LONDON – Poland approached Britain, Israel and the US to seek cooperation in acquiring a tactical UAV, and a positive response from the UK led WB Electronics to partner with Thales to compete in an expected tender, said Adam Bartosiewicz, vice president of WB Electronics, part of the WB Group.

The Polish Ministry of Defense sought out government-to-government ties in a bid to agree technology transfer and also boost domestic industry, Bartosiewicz said Wednesday at the Defence and Security Exhibition International trade show.

A perceived support from the UK government for Thales led WB Electronics to sign up with the systems company to offer the Watchkeeper drone when Poland launches the competition for an unmanned aerial vehicle UAV.

"Teaming with Polish industry was absolutely key for us in order to be credible for this campaign because Poland is very keen in involving its industry," said Pierre-Eric Pommelet, Thales executive vice president told journalists.

The Watchkeeper will be offered with the capacity to be armed, he said.

A life size model of a Watchkeeper carrying under each wing two mock-ups of a a smart bomb dubbed freefall light missile, hung in display at the Thales stand at the show.

A parliamentary election is due to be held in Poland in November so the UAV competition is likely to be launched late in 2016, Bartosiewicz said. The Polish authorities will only allow companies which can "demonstrate the capability to deliver UAVs with their partners", so three or four companies will probably compete in the tender, he said.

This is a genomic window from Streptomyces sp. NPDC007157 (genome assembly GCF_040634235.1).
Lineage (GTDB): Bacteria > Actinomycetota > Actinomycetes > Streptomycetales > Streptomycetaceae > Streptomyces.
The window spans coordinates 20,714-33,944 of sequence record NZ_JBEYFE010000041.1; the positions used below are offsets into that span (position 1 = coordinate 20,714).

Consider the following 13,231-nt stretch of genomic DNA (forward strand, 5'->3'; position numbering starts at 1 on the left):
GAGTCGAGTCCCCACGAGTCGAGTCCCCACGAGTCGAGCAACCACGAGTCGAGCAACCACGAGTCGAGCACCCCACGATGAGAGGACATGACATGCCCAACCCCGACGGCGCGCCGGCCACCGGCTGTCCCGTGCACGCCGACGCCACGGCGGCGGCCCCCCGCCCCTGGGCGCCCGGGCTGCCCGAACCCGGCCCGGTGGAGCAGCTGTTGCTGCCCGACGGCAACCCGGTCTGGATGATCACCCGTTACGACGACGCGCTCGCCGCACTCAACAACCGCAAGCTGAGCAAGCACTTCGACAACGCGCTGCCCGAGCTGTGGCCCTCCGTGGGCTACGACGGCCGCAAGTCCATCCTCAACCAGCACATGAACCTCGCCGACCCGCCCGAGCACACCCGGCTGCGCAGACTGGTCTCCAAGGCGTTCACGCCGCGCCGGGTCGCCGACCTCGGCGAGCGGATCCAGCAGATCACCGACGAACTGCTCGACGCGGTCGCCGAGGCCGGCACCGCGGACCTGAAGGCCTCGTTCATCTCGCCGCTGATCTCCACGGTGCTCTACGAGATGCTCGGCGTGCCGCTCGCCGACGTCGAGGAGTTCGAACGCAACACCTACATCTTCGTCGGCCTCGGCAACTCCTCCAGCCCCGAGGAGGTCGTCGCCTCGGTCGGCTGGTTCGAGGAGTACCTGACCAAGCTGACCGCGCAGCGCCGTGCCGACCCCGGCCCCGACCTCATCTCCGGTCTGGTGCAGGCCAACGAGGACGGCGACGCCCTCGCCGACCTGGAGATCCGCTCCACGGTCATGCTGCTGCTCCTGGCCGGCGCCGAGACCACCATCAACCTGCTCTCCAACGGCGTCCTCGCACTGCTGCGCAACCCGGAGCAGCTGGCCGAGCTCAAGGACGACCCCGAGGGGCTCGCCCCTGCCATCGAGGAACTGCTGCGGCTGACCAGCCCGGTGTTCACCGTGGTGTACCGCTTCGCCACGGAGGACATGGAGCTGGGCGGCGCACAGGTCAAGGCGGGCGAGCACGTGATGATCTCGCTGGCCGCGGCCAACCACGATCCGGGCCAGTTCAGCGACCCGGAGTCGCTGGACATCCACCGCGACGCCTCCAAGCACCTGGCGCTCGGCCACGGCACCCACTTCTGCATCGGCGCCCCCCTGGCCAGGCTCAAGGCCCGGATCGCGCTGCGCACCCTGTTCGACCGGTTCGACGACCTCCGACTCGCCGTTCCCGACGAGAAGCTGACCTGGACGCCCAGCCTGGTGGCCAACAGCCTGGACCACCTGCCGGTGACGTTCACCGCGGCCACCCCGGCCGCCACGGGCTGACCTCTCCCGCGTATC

"There is strong emphasis on technology transfer and sovereignty," he said.

Poland and France are two potential markets for the Watchkeeper, based on the Elbit Hermes 450 and certified for use by the British Army.

Thales aims to sell the Watchkeeper in export markets drawing on a new approach named Watchkeeper X.

The UAV "is not a product but a program," Pommelet said. The program aspect lies in the possibility to plug in two mission modules and a high degree of mobility to transport the drone to the field. Operators will have a choice of sensors including day and night cameras, synthetic aperture radars, and communications interception. The UAV allows prompt analysis and sharing of data in a network, and can carry weapons and share targeting data. An open architecture allows users to adapt the UAV for further missions, he said.

Thales has lined up more than 30 companies as potential suppliers if France and other prospective clients were pick Watchkeeper, he said. "France is in the process of deciding, hopefully in the next months their solution for their tactical UAV requirements."

Those potential partners include many small and medium-sized firms, including specialists in cryptography and datalink frequencies, which are among key French requirements, he said. Vitec, a specialist in video technology, is one of those prospective partners.

Danielson, a French diesel engine maker, seeks a partnership with WB in the Polish tender, an industry executive said.

Thales is competing in the French tender with the Patroller from Safran's Sagem.

The French requirement excludes arming the UAV, Pommelet said.

Interest has risen in UAVs in the last few months, he said. There is close attention to surveillance in Southeast Asia, and demand in the Middle East, South America and Europe. The UN is also interested.


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